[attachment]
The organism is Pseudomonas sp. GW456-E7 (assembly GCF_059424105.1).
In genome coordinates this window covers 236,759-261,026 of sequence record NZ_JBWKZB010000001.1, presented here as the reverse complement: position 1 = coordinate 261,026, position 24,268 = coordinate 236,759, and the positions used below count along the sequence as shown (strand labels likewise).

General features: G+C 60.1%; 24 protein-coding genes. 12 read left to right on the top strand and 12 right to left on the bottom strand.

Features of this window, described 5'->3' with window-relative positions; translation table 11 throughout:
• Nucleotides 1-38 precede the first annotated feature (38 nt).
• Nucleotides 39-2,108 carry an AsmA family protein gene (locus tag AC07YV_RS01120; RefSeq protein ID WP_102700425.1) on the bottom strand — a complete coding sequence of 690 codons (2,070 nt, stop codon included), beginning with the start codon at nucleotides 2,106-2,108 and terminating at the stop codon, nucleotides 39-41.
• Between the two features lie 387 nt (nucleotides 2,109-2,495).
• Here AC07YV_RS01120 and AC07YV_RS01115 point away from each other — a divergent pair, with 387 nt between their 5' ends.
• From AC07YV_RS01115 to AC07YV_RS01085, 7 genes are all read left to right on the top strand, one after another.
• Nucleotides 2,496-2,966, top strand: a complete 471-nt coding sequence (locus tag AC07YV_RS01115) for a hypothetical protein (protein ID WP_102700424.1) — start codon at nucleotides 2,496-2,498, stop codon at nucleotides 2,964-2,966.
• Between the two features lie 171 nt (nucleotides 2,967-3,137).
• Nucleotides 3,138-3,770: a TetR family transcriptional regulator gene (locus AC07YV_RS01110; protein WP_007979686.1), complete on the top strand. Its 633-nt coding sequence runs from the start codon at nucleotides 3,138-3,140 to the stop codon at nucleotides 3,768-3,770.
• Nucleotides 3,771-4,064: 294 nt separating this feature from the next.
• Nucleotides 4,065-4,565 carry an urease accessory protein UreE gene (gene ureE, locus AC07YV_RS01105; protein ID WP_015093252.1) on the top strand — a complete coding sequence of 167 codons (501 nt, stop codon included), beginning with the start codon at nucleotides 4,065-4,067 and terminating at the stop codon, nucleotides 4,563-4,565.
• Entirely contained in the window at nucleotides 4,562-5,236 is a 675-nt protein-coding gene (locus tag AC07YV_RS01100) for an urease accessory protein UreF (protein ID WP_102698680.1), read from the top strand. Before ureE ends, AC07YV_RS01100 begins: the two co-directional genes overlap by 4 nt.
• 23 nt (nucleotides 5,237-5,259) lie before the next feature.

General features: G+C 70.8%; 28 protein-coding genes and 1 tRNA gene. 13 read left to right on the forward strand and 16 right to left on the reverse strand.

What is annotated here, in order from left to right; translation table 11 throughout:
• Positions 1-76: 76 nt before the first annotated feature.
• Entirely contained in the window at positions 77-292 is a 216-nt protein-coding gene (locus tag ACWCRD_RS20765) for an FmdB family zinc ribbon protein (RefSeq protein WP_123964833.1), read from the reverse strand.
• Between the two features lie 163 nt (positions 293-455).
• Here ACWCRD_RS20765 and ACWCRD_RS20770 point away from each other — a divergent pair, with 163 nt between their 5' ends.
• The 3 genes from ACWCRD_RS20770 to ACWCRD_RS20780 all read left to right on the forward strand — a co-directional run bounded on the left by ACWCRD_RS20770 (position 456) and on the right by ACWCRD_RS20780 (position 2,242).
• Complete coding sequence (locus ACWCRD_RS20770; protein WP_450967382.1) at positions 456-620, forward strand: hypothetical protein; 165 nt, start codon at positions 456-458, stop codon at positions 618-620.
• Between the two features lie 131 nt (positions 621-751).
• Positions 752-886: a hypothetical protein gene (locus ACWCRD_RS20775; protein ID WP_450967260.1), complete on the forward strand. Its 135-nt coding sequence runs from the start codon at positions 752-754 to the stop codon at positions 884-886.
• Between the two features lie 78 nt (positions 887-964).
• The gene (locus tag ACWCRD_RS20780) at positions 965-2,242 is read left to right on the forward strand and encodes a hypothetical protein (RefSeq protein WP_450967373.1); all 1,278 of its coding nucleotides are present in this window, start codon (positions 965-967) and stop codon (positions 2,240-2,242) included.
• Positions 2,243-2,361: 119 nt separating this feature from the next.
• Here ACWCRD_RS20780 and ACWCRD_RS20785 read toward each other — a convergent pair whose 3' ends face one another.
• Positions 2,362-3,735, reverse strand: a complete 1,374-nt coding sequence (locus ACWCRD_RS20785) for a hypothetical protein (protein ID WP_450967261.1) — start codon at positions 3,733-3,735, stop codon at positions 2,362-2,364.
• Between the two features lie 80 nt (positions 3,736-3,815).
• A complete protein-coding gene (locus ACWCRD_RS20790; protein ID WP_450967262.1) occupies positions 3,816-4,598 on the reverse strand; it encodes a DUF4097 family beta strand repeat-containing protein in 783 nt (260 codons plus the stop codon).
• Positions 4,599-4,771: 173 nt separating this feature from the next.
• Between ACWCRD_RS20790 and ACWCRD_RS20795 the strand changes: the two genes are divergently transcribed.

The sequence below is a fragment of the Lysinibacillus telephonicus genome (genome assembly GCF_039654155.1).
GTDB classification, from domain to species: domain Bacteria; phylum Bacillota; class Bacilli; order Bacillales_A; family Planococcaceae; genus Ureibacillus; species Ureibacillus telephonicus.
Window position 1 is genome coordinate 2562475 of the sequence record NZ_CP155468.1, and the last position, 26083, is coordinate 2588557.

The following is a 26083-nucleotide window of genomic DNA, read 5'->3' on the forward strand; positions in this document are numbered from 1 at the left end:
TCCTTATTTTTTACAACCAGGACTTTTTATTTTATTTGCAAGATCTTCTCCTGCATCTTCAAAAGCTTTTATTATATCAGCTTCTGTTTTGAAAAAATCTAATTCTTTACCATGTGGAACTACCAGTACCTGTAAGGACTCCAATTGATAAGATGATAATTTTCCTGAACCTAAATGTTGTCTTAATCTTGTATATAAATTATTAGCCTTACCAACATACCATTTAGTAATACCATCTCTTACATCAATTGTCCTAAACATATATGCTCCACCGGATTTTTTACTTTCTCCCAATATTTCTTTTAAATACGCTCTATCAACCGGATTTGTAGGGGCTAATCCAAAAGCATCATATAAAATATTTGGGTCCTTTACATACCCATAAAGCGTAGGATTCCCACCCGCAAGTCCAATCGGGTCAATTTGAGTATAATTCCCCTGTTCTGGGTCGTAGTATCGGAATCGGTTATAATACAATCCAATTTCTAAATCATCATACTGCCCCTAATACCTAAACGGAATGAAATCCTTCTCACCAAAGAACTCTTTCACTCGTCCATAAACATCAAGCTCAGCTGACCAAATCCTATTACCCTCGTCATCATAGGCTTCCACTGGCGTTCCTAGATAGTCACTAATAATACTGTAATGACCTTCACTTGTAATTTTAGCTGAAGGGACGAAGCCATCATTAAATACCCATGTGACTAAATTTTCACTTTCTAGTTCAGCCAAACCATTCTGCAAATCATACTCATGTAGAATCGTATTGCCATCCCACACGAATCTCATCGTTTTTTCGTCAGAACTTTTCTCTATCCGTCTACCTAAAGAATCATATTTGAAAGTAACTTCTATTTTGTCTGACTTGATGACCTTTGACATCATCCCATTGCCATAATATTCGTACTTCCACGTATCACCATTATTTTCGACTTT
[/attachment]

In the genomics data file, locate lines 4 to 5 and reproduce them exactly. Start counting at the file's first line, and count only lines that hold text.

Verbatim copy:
Features of this window, described 5'->3' with window-relative positions; translation table 11 throughout:
• Nucleotides 1-38 precede the first annotated feature (38 nt).